Envisioning the Future and Deconstructing the Past at the Decriminalizing Race and Poverty Symposium

Guest Blog by Taylor Lewis

At the Decriminalizing Race and Poverty Symposium, held on September 11th at Georgia State Law School, Southern Center for Human Rights Executive Director Sara Totonchi began the afternoon by reflecting on Johnny Lee Gates, a Black man charged with the alleged murder of a White woman. Gates’s trial — and subsequent death sentence — revealed a racist and punitive system in Columbus, Georgia; one that allowed prosecutors to systematically strike prospective Black jurors in order to secure an all White jury, and Gates’s conviction. The Southern Center for Human Rights, along with the Georgia Innocence Project, took on his case. In a letter demanding that Gates receive a fair trial once evidence of blatant race discrimination became known, leaders in the Columbus faith community wrote: “We are ministers, not lawyers, but we know race discrimination when we see it.”

The symposium’s keynote speaker, Rashad Robinson, president of Color of Change, adjusted the lens of the discussion even wider, focusing on the meaning of power in the context of the criminal justice system and beyond. Color of Change was founded in the aftermath of Hurricane Katrina; an event, to Robinson, that illustrated “a lot of what we already knew” about institutions’ damaging relationship with Black citizens. “Nobody is nervous about disappointing Black people,” Robinson said.

Robinson then moved his keynote towards power within movements: “No progressive change happens in America without Black people building and using their power.” In the face of systemic racism, Robinson said that some view people of color as detriments to building power, rather than assets, allies, and leaders. At the center of positive change, Robinson emphasized, is both strategy and genuine engagement with people of color, particularly Black people. Yet Black people “often did not have the power to affect change.” The work must shift from moment to movement.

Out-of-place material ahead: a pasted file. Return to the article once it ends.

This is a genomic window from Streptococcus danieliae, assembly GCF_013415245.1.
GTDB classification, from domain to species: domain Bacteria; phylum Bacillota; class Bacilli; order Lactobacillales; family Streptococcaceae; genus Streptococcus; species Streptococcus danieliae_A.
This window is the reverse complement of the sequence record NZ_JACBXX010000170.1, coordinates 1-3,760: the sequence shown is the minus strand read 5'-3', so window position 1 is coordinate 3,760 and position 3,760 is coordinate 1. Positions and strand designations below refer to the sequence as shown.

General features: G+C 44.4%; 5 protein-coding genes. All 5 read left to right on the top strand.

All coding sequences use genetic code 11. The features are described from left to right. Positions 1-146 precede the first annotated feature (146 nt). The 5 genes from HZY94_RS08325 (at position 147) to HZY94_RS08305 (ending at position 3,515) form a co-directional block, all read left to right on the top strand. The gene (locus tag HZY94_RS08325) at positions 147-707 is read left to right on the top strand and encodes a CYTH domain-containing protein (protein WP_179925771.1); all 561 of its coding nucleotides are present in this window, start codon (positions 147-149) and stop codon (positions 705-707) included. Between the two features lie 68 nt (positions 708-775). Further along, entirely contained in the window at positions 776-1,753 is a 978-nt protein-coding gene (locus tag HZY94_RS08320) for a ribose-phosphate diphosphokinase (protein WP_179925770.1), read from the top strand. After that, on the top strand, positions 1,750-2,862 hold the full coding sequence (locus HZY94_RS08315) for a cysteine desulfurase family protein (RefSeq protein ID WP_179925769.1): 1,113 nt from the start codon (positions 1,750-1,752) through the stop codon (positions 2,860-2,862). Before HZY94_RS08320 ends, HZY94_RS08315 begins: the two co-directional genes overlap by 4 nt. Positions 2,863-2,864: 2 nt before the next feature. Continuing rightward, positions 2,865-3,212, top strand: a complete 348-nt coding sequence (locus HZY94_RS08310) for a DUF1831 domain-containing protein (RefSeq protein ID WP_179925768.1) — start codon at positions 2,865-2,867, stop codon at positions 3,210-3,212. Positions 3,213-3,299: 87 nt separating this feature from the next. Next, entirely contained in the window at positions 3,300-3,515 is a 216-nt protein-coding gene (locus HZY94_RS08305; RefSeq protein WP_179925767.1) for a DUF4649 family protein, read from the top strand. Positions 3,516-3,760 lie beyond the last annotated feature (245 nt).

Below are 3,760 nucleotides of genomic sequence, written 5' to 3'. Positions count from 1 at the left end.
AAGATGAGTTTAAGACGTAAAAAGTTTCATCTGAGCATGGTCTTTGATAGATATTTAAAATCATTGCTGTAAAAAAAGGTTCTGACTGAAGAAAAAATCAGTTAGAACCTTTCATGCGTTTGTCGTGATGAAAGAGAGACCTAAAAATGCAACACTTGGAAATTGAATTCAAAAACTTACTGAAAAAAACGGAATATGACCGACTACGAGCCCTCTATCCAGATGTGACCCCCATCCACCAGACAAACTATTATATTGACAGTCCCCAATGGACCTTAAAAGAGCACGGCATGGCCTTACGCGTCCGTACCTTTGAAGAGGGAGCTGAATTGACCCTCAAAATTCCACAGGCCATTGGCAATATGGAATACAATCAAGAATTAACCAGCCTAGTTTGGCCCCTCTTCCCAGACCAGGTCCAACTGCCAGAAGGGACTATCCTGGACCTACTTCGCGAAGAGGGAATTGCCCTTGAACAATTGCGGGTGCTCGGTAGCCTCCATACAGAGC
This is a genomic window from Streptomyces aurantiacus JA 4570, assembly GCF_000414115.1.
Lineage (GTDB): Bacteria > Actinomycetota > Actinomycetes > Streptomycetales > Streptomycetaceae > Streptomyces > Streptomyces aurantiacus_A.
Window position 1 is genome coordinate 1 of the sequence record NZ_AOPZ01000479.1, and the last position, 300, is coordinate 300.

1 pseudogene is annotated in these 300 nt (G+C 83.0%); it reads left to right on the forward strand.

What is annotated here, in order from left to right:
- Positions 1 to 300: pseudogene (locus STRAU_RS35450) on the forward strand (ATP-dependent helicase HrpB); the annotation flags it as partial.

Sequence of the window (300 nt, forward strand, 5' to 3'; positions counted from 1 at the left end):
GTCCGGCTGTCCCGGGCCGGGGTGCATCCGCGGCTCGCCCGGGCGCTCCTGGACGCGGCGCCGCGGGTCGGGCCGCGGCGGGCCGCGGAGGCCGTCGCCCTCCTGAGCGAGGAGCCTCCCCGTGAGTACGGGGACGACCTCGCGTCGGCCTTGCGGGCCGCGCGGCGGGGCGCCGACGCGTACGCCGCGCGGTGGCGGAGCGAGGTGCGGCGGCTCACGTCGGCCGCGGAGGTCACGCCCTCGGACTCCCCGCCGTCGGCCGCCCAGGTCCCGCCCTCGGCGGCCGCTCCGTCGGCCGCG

The first full panel of the symposium, entitled “Building Power to End Mass Incarceration,” was moderated by Josie Duffy Rice, senior reporter for The Appeal, where she focuses on prosecutors, prisons, and other criminal justice issues. Gina Clayton-Johnson, executive director of Essie Justice Group, Anton Flores-Maisonet, co-founder of Casa Alterna, Rosemary Nidiry, deputy director of Fair and Just Prosecution, and Jon Rapping, founder of Gideon’s Promise, joined Duffy-Rice on the panel for a focused discussion of the effects of mass incarceration on already-marginalized communities. Duffy-Rice’s initial question, “How do you scale movements?” served as a focal point.

For Clayton-Johnson, the intersections in the lives of both formerly incarcerated women and women with incarcerated loved ones reminded her that one of the most insidious byproducts of incarceration is isolation from community and family. This isolation, in turn, is systemic and far-reaching; Clayton reminds us that “1 in 2 Black women have a family member and prison” as well as “1 in 4 women of color.”

Anton Flores-Maisonet rescaled his vision of movement and change by also focusing on community. While speaking about his work to alleviate the dehumanization experienced by those suffering within the American immigration system, Flores-Maisonet said, “Mutual liberation comes when we can all recognize that these systems are rotten.” Down the road from the isolated Stewart Detention Center in Stewart County, Georgia, Flores-Maisonet’s “El Refugio” serves as a place of rest and healing for families and loved ones. Maisonet also took a moment to remind the audience that Georgia State University, his alma mater, does not currently accept DREAMers.